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How Did Universal Pictures Find Out They Owned Merchandising Rights to Darkman?

Darkman is an American superhero film directed and co-written by Samuel M. Raimi. It was released in 1990. The film starred Liam Neeson who played the scientist, Peyton Westlake. It was based on Raimi’s short story that pays homage to Universal’s horror films from the 1930s. But did you know how Universal Pictures found out that they owned Darkman’s merchandising rights? 

It wasn’t until toymaker SOTA asked for a license to make a Darkman action figure that Universal Pictures realized that they owned the merchandising rights all along.

Sam Raimi and The Darkman 

Before he made Peter Parker swing dance, Sam Raimi gave us one of the strangest superhero movies in a decade full of bizarre superhero movies. Teasers promised another dark avenger in the summer of 1990, following Tim Burton’s version of Batman.

Raimi and company delivered a twisted mash-up of pulp heroes like The Shadow and classic movie monsters tinged with the Evil Dead filmmaker’s signature blend of horror, action, and frequent bursts of comedy.

Darkman has amassed a sizable cult following over the years, thanks mainly to stellar performances by then-unknown actors Liam Neeson and Frances McDormand. Larry Drake’s Durant, a psycho who enjoys removing his victims’ fingers, was so effective that he got his sequel. 

But directing his first big-budget production was not an easy task for Raimi. He had to deal with multiple script rewrites, studio interference, and a vocal cast eager to push the boundaries of what a superhero movie could be.

Following the success of the Evil Dead films, Raimi expressed interest in directing either a Batman or a Shadow film. Of course, Tim Burton got Batman, and Raimi was unable to secure the rights to The Shadow. Instead, Darkman was created by combining The Shadow’s mastery of disguise with Batman’s tragic origin and gothic visuals. (Source: Uproxx)

The Failed Darkman TV series

Sam Raimi created a pilot presentation for a possible Darkman TV show for Fox TV in 1992. Larry Drake reprised his role as Durant, while Christopher Bowen took over as Peyton Westlake or Darkman.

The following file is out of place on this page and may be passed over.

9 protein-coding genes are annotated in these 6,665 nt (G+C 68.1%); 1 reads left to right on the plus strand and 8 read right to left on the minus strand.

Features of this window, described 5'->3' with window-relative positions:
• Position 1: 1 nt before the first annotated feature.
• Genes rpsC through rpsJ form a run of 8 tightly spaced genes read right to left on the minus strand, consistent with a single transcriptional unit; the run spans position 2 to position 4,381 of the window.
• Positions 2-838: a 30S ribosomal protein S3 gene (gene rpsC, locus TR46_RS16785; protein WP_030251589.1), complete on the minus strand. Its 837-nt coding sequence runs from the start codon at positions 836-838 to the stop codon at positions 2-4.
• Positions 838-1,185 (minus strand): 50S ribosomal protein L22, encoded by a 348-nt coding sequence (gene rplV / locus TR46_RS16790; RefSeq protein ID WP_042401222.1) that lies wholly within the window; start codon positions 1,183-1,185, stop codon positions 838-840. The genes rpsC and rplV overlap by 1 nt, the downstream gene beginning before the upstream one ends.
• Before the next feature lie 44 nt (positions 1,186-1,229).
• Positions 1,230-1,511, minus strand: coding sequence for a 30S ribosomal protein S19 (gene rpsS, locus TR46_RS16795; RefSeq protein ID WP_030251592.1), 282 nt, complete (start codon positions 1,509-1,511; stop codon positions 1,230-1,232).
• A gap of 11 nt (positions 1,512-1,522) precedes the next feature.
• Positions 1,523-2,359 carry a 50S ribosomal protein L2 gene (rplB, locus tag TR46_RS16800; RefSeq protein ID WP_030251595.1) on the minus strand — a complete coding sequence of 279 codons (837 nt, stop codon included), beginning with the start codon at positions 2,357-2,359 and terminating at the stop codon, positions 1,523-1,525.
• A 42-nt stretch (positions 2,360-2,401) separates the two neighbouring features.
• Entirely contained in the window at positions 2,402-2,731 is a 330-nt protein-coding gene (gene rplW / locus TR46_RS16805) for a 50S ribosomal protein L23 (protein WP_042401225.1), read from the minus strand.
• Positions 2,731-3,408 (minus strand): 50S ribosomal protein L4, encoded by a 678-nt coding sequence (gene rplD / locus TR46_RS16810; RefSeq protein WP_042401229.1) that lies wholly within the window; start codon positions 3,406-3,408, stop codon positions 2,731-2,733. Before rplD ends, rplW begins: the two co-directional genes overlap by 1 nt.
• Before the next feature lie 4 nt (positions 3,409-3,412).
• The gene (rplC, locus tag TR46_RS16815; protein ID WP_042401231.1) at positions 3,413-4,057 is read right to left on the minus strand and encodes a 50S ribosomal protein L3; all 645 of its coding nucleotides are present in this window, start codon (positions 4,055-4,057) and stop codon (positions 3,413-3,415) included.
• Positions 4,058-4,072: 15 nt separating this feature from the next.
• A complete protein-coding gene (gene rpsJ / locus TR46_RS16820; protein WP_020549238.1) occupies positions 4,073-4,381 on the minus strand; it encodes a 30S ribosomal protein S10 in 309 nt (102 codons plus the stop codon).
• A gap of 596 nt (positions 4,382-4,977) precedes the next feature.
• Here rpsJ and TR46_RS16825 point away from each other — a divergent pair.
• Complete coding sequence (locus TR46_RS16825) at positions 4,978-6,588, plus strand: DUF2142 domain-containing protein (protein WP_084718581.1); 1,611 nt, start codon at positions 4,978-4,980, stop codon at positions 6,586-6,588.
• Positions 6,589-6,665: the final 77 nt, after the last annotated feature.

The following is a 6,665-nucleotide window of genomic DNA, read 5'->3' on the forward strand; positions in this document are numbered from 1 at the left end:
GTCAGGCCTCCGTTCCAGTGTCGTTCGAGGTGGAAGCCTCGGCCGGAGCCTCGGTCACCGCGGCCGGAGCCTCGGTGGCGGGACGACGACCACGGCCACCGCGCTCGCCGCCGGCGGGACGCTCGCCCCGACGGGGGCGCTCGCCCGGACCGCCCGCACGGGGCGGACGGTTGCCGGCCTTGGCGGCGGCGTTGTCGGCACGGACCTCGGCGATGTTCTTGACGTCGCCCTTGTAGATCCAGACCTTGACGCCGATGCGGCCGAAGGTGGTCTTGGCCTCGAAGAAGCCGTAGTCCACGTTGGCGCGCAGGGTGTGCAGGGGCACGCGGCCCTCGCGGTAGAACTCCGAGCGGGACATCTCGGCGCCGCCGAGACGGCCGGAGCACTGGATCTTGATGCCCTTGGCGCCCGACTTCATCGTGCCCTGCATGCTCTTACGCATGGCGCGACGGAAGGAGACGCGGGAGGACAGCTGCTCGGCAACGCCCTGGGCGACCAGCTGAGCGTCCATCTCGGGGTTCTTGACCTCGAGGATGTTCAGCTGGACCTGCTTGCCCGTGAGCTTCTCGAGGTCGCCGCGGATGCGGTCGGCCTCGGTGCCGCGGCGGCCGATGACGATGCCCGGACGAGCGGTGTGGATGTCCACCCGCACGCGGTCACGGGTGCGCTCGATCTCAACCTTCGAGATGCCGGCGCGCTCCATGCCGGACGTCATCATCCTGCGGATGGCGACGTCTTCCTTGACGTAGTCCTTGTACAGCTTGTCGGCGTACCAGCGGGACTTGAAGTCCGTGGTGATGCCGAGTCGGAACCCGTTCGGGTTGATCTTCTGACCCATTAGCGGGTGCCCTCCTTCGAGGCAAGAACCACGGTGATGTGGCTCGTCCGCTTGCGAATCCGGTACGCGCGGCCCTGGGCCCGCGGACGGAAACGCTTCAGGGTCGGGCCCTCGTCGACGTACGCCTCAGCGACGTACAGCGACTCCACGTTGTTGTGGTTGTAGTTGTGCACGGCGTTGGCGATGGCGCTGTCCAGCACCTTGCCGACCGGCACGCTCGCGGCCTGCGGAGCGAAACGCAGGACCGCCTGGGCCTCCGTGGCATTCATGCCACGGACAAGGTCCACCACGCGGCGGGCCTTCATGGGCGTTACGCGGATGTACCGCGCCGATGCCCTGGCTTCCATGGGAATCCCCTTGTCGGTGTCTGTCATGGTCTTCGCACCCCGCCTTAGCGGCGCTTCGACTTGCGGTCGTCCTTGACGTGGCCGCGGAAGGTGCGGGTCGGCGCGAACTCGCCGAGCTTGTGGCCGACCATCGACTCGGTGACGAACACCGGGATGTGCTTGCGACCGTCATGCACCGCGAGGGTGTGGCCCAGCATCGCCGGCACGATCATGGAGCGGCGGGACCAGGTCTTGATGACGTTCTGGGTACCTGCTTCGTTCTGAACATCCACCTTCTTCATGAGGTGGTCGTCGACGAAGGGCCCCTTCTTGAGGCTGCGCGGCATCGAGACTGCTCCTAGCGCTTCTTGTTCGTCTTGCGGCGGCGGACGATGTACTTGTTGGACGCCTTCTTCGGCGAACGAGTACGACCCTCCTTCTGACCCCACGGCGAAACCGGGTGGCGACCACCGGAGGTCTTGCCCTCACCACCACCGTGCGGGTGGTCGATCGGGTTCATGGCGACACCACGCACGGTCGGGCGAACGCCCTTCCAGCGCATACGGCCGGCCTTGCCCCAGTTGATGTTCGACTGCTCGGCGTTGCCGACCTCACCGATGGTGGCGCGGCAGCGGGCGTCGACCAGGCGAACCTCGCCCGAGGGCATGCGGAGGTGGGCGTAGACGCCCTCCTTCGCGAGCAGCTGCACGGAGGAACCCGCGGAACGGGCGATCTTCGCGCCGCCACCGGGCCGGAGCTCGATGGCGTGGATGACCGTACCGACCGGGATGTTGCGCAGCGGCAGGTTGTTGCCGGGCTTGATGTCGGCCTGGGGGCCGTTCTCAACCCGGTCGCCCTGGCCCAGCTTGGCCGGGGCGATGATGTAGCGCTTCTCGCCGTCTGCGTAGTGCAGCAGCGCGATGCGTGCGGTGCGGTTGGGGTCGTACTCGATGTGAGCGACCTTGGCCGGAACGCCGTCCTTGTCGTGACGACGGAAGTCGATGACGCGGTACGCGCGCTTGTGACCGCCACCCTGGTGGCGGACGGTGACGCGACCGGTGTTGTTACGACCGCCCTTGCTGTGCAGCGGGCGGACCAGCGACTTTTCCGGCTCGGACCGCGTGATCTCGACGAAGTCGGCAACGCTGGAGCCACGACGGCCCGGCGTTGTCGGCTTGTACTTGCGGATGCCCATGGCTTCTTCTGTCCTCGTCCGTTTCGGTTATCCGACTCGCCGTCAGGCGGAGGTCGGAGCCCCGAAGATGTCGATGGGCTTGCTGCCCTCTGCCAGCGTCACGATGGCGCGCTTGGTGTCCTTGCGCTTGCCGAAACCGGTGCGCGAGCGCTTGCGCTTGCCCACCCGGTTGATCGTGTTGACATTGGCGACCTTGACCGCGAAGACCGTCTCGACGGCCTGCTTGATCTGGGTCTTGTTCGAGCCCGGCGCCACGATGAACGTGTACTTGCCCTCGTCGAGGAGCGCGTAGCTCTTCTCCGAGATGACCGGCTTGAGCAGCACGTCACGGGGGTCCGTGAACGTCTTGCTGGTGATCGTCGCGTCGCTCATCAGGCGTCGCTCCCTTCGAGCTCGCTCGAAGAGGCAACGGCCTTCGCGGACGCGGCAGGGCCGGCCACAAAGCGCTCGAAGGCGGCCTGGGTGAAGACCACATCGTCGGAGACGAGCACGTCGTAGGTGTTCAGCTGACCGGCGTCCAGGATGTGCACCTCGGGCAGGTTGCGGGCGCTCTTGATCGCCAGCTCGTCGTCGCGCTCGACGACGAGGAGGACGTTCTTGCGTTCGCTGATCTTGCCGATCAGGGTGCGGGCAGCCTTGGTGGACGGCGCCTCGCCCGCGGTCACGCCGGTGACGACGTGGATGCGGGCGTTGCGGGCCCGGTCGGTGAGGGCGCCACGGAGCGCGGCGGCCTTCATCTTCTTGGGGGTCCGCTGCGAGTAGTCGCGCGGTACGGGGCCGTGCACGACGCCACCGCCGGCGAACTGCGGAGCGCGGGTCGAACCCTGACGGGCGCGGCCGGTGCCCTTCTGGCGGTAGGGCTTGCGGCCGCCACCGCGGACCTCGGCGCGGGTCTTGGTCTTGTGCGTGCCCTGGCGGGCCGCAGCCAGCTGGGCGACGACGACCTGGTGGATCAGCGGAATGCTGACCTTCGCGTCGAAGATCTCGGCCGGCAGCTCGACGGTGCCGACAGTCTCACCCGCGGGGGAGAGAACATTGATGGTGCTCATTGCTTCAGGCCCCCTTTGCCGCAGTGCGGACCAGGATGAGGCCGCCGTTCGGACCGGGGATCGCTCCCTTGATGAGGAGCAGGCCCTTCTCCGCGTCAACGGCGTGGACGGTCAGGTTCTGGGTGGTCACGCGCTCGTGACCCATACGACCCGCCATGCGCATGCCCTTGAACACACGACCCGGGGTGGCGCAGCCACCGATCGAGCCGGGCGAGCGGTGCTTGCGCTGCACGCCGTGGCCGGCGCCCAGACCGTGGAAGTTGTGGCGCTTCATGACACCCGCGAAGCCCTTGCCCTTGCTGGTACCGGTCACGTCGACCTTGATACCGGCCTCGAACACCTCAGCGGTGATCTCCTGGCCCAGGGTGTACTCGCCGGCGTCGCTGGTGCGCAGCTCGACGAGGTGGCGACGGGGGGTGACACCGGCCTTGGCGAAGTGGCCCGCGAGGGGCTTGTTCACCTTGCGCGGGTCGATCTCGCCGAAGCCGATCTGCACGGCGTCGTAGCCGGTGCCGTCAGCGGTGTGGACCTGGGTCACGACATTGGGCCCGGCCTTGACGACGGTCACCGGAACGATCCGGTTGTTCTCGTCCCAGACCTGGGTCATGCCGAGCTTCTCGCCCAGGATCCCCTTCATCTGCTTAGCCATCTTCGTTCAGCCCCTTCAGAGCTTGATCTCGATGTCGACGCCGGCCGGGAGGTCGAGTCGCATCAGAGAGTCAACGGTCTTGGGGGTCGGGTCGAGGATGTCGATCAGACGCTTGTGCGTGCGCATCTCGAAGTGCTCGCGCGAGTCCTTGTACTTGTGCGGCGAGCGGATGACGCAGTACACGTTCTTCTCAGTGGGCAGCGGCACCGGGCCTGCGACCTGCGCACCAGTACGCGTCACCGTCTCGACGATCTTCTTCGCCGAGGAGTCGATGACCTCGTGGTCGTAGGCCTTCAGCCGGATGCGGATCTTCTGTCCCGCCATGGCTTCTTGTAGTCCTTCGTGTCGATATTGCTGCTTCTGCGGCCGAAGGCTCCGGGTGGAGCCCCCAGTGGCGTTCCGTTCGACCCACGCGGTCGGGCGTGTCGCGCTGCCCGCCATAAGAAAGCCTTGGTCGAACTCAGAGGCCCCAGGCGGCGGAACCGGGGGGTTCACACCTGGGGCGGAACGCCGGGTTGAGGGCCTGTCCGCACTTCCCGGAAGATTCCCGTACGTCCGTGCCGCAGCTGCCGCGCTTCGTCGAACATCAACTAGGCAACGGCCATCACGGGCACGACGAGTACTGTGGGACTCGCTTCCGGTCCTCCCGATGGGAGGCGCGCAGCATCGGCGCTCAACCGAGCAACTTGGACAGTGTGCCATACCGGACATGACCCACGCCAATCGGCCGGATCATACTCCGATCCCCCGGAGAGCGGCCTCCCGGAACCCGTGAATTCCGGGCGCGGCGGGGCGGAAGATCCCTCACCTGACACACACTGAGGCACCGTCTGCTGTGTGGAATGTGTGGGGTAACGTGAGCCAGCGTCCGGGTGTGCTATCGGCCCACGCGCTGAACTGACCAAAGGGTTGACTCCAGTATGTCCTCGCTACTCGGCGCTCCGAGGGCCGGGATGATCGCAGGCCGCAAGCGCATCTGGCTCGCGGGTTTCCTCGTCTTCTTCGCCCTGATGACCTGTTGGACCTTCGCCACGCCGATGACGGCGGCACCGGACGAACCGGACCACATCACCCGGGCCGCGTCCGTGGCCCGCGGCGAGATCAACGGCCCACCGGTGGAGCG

In the retconned origin, Durant killed Peyton for his skin regeneration formula rather than the document revealing Louis Strack’s shady dealings. Julie is also no longer alive, having perished in the explosion that scarred Peyton. Darkman is now, for some reason, British. The series eventually flopped and the fans couldn’t really be indulged in this revised Darkman plot.

(Source: Uproxx)

Who Almost Got the Lead Role for Darkman? 

Bill Paxton was almost cast in the role of Peyton Westlake. Paxton claims he told his friend Liam Neeson about the audition. Paxton was so enraged when Neeson was cast instead of him, that he didn’t speak to Neeson for months.

Sam Raimi wanted someone who could play a monster with a human soul, and who could do it all while wearing a lot of makeup. He was also captivated by Liam Neeson’s Gary Cooper charisma. 

Neeson, on the other hand, was drawn to the operatic nature of the story as well as the character’s inner turmoil. To learn more about the role, Neeson contacted the Phoenix Society, an organization that assists accident victims with severe disfigurements in reintegrating into society. (Source: Uproxx)

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